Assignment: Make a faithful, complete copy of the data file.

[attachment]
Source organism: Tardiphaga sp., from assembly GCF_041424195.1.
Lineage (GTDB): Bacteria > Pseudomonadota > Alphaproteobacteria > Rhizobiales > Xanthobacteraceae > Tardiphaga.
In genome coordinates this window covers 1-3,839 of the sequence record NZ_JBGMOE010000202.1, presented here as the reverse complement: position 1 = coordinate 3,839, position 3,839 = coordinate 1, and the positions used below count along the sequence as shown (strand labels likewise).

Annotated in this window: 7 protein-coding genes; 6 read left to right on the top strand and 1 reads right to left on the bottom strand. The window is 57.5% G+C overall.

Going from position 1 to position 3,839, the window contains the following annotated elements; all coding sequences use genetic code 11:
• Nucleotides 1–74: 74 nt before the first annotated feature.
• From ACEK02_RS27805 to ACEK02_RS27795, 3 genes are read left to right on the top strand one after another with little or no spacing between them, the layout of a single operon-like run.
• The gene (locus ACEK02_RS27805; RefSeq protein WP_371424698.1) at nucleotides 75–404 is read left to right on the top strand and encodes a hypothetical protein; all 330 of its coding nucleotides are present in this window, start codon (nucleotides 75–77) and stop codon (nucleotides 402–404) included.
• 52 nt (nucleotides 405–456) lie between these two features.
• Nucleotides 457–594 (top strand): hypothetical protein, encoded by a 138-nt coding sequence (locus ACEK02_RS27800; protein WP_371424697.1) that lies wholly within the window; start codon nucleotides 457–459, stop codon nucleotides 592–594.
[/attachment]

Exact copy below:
Source organism: Tardiphaga sp., from assembly GCF_041424195.1.
Lineage (GTDB): Bacteria > Pseudomonadota > Alphaproteobacteria > Rhizobiales > Xanthobacteraceae > Tardiphaga.
In genome coordinates this window covers 1-3,839 of the sequence record NZ_JBGMOE010000202.1, presented here as the reverse complement: position 1 = coordinate 3,839, position 3,839 = coordinate 1, and the positions used below count along the sequence as shown (strand labels likewise).

Annotated in this window: 7 protein-coding genes; 6 read left to right on the top strand and 1 reads right to left on the bottom strand. The window is 57.5% G+C overall.

Going from position 1 to position 3,839, the window contains the following annotated elements; all coding sequences use genetic code 11:
• Nucleotides 1–74: 74 nt before the first annotated feature.
• From ACEK02_RS27805 to ACEK02_RS27795, 3 genes are read left to right on the top strand one after another with little or no spacing between them, the layout of a single operon-like run.
• The gene (locus ACEK02_RS27805; RefSeq protein WP_371424698.1) at nucleotides 75–404 is read left to right on the top strand and encodes a hypothetical protein; all 330 of its coding nucleotides are present in this window, start codon (nucleotides 75–77) and stop codon (nucleotides 402–404) included.
• 52 nt (nucleotides 405–456) lie between these two features.
• Nucleotides 457–594 (top strand): hypothetical protein, encoded by a 138-nt coding sequence (locus ACEK02_RS27800; protein WP_371424697.1) that lies wholly within the window; start codon nucleotides 457–459, stop codon nucleotides 592–594.